diallylamine, diphenylamine, dibenzylamine, di-(4-methylphenyl)-amine, and the like. Specific examples of tertiary amines include triethylamine, tri-n-propylamine, Hi-

ethanolamine, and the like. Specific examples of tertiary diamines to which this invention is particularly applicable include diamino-l-alkenes represented by the following structural formula aralkyl radicals, and said Rs can be alike and unlike; n is an integer selected from the group consisting of 0,

' 1 and 2; the number of carbon atoms in R does not exceed 18; and the total number of carbon atoms in the molecule does not exceed 30. Included among the components corresponding to the above formula are N,N,N,N '-tetramethyl-1,Z-diaminoethylene, N,N,N',N'- tetramethyl-1,2-diamino-l-butene, N,N dimethyl-N,N- diallyl-l,Z-diaminoethylene, N,N-dimethyl-N,N-diethyl- 1,2-diaminoethylene, N,N,N,N'-tetrabutyl-1 ,3-diaminopropene, N,N,N',N'-tetramethyl-1,2-diamino-3,3-dimet..yl-

l-butene, N,N,N',N-tetrabutyl-l,4-diamino-l-pentane,

-N,N,N,N tetraethyl 1,2 diamino 1- octadecylene,

N,N,N,N-tetramethyl-1,4-diamino-l-butene, N,N,N",N'- tetraethyl-1,Z-diamino-l-propene, N,N,N,N-tetraethyl- 1,3 diamino 4,4 dimethyl 1 pentene, N,N,N',N' tetrabutyl 1,2 diamino 5 cyclohexyl l pentene, N,N,N,N' tetramethyl 1,2 diamino -'7 phenyl 1 octene, N,N,N',N-tetraethyl-1,2-diamino-3-(2-cyclohexenyl)-l-propene, N,N,N',N'-tetramethyl-l.3-diamino-2- (4-methylphenyl)-1-propene, N,N,N'.N-tetramethyl-l,3- diamino-4-hexyl-l-tetradecene, N,N,N',N'-tetraphenyl-l, 2- diaminoethylene, N,N,N,N tetracyclohexyl 1,2 diamino-3,3-dimethyl-l-butene, N,N,N',N-tetra-(4-methylphenyl)-l,2-diaminoethylene, N,N,N',N-tetrabenzyl-l, Z-diaminoethylene and N,N,N',N'-tetramethyl-1,2-diamino-3,7-dimethyl-l,7-octadiene. 4 I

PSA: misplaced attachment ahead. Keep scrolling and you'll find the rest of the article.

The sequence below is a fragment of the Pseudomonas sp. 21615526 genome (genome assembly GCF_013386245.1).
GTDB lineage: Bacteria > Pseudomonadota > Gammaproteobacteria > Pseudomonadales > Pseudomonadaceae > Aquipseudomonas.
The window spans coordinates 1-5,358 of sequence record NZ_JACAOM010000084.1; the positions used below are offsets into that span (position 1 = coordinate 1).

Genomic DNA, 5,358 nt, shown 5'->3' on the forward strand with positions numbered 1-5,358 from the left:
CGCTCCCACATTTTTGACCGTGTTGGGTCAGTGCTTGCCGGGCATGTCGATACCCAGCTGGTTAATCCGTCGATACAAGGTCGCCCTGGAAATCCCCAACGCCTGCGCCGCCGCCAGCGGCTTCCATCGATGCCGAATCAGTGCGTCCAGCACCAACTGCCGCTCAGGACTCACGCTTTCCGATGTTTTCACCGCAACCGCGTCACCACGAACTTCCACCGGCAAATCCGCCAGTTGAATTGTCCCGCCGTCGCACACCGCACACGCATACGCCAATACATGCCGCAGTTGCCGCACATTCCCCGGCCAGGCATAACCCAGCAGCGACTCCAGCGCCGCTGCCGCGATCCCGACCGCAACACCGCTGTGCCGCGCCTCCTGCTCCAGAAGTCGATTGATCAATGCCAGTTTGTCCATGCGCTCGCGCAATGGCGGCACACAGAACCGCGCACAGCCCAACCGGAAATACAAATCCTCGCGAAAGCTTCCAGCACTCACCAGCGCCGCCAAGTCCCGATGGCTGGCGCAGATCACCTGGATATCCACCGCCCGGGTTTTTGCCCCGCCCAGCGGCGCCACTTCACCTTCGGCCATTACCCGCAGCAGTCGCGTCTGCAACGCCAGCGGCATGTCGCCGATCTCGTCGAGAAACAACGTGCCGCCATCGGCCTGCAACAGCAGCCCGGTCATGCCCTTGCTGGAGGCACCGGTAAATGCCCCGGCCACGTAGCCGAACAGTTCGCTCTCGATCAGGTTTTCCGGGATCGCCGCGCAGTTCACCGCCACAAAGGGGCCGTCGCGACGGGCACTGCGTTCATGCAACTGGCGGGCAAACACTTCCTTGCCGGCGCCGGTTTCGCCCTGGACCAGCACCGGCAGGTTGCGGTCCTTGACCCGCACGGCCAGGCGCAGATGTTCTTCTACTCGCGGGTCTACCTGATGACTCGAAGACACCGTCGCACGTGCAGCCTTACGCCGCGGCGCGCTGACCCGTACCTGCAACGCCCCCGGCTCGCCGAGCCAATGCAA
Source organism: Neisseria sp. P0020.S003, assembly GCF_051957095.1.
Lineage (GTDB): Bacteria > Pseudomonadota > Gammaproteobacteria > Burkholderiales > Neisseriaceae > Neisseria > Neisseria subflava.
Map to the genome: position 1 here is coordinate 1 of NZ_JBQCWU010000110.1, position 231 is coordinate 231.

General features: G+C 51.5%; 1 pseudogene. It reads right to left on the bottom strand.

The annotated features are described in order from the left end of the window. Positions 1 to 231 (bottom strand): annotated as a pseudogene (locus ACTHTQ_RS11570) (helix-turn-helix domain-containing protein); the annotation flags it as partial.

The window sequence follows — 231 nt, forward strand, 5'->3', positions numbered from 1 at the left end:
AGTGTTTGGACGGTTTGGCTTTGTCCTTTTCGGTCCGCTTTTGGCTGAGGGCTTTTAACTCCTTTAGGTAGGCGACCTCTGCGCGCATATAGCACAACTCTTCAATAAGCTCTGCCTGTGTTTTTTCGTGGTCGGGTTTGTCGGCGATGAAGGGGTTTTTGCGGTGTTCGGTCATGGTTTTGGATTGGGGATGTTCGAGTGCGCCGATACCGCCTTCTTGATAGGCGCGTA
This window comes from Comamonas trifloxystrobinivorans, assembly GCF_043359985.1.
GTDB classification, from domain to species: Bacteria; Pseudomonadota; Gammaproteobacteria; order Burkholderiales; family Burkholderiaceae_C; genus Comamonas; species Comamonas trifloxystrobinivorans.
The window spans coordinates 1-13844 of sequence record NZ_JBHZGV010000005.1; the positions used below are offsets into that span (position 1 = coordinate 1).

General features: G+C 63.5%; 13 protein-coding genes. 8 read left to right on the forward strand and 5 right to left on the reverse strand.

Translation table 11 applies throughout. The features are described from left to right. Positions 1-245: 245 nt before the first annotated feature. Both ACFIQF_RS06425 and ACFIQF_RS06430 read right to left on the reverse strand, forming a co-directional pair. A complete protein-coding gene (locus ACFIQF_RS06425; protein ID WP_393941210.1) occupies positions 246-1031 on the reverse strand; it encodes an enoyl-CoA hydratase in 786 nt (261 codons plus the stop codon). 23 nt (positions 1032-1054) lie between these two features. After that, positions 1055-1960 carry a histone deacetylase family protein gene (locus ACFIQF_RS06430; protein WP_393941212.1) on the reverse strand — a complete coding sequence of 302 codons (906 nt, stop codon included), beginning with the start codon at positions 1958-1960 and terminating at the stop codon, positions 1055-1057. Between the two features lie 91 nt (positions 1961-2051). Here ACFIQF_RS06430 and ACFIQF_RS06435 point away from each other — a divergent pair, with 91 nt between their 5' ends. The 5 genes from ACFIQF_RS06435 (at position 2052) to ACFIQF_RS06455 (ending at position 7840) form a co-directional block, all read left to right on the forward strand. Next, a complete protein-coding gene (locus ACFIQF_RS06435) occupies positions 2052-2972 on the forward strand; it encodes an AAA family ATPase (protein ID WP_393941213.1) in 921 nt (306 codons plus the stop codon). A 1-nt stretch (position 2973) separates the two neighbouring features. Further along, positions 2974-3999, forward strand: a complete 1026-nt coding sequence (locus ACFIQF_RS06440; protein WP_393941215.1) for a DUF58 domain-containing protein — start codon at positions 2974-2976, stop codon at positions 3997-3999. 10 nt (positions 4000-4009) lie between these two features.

Fuels containing other amines such as tertiary triamines, can also be stored and handled with advantage in the container of this invention. Examples of'these latter compounds include N,N,N',N',N",N-hexamethyl- 1,2,3-triaminopropane and the corresponding'hexaethyl, hexapropyl, hexabutyLhexaphenyl and hexabenzyl 1,2,3- triaminopropanes; N,N-dimethyl-N '.N,N,N"-tetraallyl- 1,2,3-triaminopropane; N-methyl-N-phenyl-N,N',N",N"- tetraethyl-1,2,3-triaminopropane; and N,N N',N',N",N" hexaallyl-1,2,3-triaminopropane, and the like. v

A more comprehensive understanding of the invention can be obtained by referring to the following illustrative example, which is not intended, however, to be unduly limitative of the invention.